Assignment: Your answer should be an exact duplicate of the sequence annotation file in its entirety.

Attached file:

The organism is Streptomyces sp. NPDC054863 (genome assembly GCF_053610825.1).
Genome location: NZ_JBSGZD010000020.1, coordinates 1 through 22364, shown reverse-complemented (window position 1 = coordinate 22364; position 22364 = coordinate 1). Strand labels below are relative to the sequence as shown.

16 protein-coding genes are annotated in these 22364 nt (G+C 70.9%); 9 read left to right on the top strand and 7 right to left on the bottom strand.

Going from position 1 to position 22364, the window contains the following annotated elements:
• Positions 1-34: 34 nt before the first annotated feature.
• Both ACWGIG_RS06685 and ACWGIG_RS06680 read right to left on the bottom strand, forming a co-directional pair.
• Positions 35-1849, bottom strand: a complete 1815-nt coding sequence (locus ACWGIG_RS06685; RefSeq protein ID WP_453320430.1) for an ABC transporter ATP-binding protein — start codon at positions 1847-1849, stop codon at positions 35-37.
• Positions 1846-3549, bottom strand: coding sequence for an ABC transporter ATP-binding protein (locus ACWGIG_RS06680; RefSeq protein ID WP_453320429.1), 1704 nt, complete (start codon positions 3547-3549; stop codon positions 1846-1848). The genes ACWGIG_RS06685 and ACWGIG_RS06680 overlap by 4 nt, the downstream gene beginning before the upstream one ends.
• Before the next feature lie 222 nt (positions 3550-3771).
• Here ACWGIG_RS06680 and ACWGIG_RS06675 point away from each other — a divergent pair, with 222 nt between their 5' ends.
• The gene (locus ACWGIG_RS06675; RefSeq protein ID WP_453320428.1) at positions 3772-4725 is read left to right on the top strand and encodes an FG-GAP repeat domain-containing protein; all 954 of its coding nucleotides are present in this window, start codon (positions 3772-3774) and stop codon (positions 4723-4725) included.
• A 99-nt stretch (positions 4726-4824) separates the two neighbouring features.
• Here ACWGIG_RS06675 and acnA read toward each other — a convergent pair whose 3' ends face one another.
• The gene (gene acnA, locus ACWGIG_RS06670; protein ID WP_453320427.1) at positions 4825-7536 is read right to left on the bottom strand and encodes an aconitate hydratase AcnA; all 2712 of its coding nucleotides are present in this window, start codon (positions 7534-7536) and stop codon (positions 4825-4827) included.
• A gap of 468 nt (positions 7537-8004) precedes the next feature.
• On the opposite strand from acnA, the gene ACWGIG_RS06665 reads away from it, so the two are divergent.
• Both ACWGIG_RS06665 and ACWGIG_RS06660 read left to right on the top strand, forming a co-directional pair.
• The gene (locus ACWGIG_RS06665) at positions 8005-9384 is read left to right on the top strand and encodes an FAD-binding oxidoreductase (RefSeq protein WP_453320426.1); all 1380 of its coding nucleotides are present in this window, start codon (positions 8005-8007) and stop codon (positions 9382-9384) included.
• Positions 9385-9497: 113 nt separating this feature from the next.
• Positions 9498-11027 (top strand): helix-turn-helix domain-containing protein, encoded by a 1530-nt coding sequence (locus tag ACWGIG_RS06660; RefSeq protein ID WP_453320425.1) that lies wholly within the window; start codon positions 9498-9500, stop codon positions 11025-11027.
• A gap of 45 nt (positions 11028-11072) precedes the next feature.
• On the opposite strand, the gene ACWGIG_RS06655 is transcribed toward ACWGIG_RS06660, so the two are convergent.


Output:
The organism is Streptomyces sp. NPDC054863 (genome assembly GCF_053610825.1).
Genome location: NZ_JBSGZD010000020.1, coordinates 1 through 22364, shown reverse-complemented (window position 1 = coordinate 22364; position 22364 = coordinate 1). Strand labels below are relative to the sequence as shown.

16 protein-coding genes are annotated in these 22364 nt (G+C 70.9%); 9 read left to right on the top strand and 7 right to left on the bottom strand.

Going from position 1 to position 22364, the window contains the following annotated elements:
• Positions 1-34: 34 nt before the first annotated feature.
• Both ACWGIG_RS06685 and ACWGIG_RS06680 read right to left on the bottom strand, forming a co-directional pair.
• Positions 35-1849, bottom strand: a complete 1815-nt coding sequence (locus ACWGIG_RS06685; RefSeq protein ID WP_453320430.1) for an ABC transporter ATP-binding protein — start codon at positions 1847-1849, stop codon at positions 35-37.
• Positions 1846-3549, bottom strand: coding sequence for an ABC transporter ATP-binding protein (locus ACWGIG_RS06680; RefSeq protein ID WP_453320429.1), 1704 nt, complete (start codon positions 3547-3549; stop codon positions 1846-1848). The genes ACWGIG_RS06685 and ACWGIG_RS06680 overlap by 4 nt, the downstream gene beginning before the upstream one ends.
• Before the next feature lie 222 nt (positions 3550-3771).
• Here ACWGIG_RS06680 and ACWGIG_RS06675 point away from each other — a divergent pair, with 222 nt between their 5' ends.
• The gene (locus ACWGIG_RS06675; RefSeq protein ID WP_453320428.1) at positions 3772-4725 is read left to right on the top strand and encodes an FG-GAP repeat domain-containing protein; all 954 of its coding nucleotides are present in this window, start codon (positions 3772-3774) and stop codon (positions 4723-4725) included.
• A 99-nt stretch (positions 4726-4824) separates the two neighbouring features.
• Here ACWGIG_RS06675 and acnA read toward each other — a convergent pair whose 3' ends face one another.
• The gene (gene acnA, locus ACWGIG_RS06670; protein ID WP_453320427.1) at positions 4825-7536 is read right to left on the bottom strand and encodes an aconitate hydratase AcnA; all 2712 of its coding nucleotides are present in this window, start codon (positions 7534-7536) and stop codon (positions 4825-4827) included.
• A gap of 468 nt (positions 7537-8004) precedes the next feature.
• On the opposite strand from acnA, the gene ACWGIG_RS06665 reads away from it, so the two are divergent.
• Both ACWGIG_RS06665 and ACWGIG_RS06660 read left to right on the top strand, forming a co-directional pair.
• The gene (locus ACWGIG_RS06665) at positions 8005-9384 is read left to right on the top strand and encodes an FAD-binding oxidoreductase (RefSeq protein WP_453320426.1); all 1380 of its coding nucleotides are present in this window, start codon (positions 8005-8007) and stop codon (positions 9382-9384) included.
• Positions 9385-9497: 113 nt separating this feature from the next.
• Positions 9498-11027 (top strand): helix-turn-helix domain-containing protein, encoded by a 1530-nt coding sequence (locus tag ACWGIG_RS06660; RefSeq protein ID WP_453320425.1) that lies wholly within the window; start codon positions 9498-9500, stop codon positions 11025-11027.
• A gap of 45 nt (positions 11028-11072) precedes the next feature.
• On the opposite strand, the gene ACWGIG_RS06655 is transcribed toward ACWGIG_RS06660, so the two are convergent.